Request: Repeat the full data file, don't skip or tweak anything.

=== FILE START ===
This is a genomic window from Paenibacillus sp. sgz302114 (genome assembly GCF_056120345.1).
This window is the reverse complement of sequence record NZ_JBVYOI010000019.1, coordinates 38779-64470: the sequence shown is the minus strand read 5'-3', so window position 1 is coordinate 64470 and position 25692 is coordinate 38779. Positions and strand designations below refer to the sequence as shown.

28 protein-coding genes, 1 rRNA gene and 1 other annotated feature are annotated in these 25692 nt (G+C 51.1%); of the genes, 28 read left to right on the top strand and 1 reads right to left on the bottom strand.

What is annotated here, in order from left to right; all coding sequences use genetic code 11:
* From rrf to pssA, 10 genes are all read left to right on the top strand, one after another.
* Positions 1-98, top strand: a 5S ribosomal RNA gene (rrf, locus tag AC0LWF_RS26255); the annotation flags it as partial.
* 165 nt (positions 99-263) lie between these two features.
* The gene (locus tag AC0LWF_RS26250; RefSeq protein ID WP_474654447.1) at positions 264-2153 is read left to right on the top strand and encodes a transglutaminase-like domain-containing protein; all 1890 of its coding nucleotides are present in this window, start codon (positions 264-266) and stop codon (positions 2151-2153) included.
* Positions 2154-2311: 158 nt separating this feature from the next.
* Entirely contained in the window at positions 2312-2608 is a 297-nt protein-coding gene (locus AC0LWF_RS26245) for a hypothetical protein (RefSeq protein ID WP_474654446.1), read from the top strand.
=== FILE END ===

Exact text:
This is a genomic window from Paenibacillus sp. sgz302114 (genome assembly GCF_056120345.1).
This window is the reverse complement of sequence record NZ_JBVYOI010000019.1, coordinates 38779-64470: the sequence shown is the minus strand read 5'-3', so window position 1 is coordinate 64470 and position 25692 is coordinate 38779. Positions and strand designations below refer to the sequence as shown.

28 protein-coding genes, 1 rRNA gene and 1 other annotated feature are annotated in these 25692 nt (G+C 51.1%); of the genes, 28 read left to right on the top strand and 1 reads right to left on the bottom strand.

What is annotated here, in order from left to right; all coding sequences use genetic code 11:
* From rrf to pssA, 10 genes are all read left to right on the top strand, one after another.
* Positions 1-98, top strand: a 5S ribosomal RNA gene (rrf, locus tag AC0LWF_RS26255); the annotation flags it as partial.
* 165 nt (positions 99-263) lie between these two features.
* The gene (locus tag AC0LWF_RS26250; RefSeq protein ID WP_474654447.1) at positions 264-2153 is read left to right on the top strand and encodes a transglutaminase-like domain-containing protein; all 1890 of its coding nucleotides are present in this window, start codon (positions 264-266) and stop codon (positions 2151-2153) included.
* Positions 2154-2311: 158 nt separating this feature from the next.
* Entirely contained in the window at positions 2312-2608 is a 297-nt protein-coding gene (locus AC0LWF_RS26245) for a hypothetical protein (RefSeq protein ID WP_474654446.1), read from the top strand.